Pitch the &*%#ing thing up!

Posted: January 11, 2021 in Ranting

It is 5:08 pm, AEDST, as I begin to type. And as I type, I am watching the Fifth Test against India. And I am left with one burning question – are the Australian fast bowlers on the take? Are there sub-continental bookies rubbing their hands together in glee?

I realise that making such an allegation is pretty harsh. But how else can we explain the way in which the Australian quickies are simply giving the game away? They did it in the first innings in failing to clean up the Indian tail and have now been doing it for the entire Indian second innings.

I am talking about bowling short. Now anybody from any grade of club cricket can tell you than when you are batting to save the game, the best the thing the bowlers can do for you is bowl short. You duck it, dive around to avoid it, shoulder arms and let the ball go through – the one thing that you don’t have to do is play the ball. And if you are don’t have to play the ball, there is not much chance of getting you out. When bowlers get you in trouble is by making you play, bowling in that famous corridor. When a fielding team is battling time to get the opposition out, the one thing you do NOT do, is let the batters off the hook by bowling short ball after short ball after short ball after short ball.

For crying out loud – does the new kid, Cameron Green, even know what a yorker is? No wonder he hasn’t been getting wickets.

Yes, I am very well aware that bowling short can result in a catch being popped up. But guess what -there are other forms of dismissal like bowled, LBW, caught behind or in slips etc. Yet with short ball after short ball, all those other possibilities are taken out of the game, making life that much easier for the batters.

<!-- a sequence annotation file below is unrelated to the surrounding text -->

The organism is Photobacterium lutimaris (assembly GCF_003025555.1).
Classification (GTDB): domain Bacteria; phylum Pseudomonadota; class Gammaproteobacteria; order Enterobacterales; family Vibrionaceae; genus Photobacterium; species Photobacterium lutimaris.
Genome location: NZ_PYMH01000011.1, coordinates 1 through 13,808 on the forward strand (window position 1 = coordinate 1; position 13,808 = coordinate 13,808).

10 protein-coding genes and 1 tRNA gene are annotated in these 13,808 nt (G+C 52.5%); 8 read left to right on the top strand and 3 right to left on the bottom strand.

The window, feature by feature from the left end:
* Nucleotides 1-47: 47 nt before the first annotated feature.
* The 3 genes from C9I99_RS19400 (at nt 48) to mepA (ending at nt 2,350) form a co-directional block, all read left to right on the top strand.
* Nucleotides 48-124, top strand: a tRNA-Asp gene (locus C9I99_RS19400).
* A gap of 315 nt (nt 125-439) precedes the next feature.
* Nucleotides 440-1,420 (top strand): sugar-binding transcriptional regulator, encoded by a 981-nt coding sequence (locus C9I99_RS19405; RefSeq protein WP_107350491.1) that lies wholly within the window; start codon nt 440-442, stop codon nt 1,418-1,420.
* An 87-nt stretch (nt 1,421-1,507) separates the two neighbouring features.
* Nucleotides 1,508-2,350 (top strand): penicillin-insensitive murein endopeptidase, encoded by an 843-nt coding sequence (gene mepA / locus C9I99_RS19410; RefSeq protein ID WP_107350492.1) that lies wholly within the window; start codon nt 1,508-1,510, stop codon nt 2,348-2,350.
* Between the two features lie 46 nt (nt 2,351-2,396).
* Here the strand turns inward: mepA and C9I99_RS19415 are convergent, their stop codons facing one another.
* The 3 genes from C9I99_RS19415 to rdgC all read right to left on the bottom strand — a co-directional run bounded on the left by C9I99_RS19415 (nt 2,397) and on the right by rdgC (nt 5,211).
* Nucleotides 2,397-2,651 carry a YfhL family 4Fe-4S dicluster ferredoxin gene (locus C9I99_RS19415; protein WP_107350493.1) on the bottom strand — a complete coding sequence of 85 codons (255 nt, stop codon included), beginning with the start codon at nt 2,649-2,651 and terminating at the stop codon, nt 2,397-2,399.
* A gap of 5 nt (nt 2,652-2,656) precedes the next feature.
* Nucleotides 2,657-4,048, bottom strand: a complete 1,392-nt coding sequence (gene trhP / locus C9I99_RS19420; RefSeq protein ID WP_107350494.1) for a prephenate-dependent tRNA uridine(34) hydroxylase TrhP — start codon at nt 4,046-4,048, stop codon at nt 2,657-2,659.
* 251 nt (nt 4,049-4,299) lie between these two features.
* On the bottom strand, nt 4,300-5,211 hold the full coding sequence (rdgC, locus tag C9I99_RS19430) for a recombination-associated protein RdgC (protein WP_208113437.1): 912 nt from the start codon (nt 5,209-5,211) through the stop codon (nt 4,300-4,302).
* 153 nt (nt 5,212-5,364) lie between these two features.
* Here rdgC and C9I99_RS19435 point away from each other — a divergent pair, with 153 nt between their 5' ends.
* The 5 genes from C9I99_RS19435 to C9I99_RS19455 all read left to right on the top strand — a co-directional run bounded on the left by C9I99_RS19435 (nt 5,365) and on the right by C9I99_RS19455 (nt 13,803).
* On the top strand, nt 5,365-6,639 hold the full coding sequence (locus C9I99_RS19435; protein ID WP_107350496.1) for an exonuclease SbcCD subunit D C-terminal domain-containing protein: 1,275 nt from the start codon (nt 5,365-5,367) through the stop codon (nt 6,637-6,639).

The Australian quicks have been doing this all day, giving the game away to the batters. And they did it to the Indian tail in the first innings, letting them put on valuable runs and use up time. At any other level of the game, when quicks are bowling to tailenders, they know to start pitching the ball up again. They are tailenders for a reason and making them play is the best way to get them out. But no, our quicks preferred to keep using the short ball attack.

In contrast, of an evening we have been watching the T20 Big Bash League. And one thing you see there is variety. Bowlers rarely seem to bowl two balls the same in a row. All sorts of slow balls, variety balls, even the knuckle ball has made its way over from baseball as a variant. But come the Test bowling, where is that variety gone? Now all we are seeing is bowling on a length that can be defended or short ball after short ball.

All the Australian bowlers should be made to watch every telecast ball of BBL with a bowling coach making sure they can identify the variations. Then take them out to the nets and make sure they all at least have a decent slow ball. Look at the greats – they were greats for a reason – not just because they could ball fast and bowl short. Glen McGrath had a variety of slower balls. Denis Lillee, at his explosive best pace, he still used variations including slow balls. Surely they are good examples to try and emulate?

Despite all the experience in the coaching departments with the Australian team, do we really need to bring in yet another coach to teach the quicks had to do something other than bowl easily defended lengths or short balls? Better rush Dan Christian over as coach and teach the Australian team how to do more just luxuriate in banging the ball in short.

OK, perhaps suggesting they are on the take was a bit too harsh. But instead of players carrying around things like kit bags full of 15 dozen pairs of batting gloves, they would be better served by making sure they pack their brains in alongside their spikes. That way they will have more than just a Paddle Pop stick keeping their ears apart. And then we might actually see some smarter bowling.

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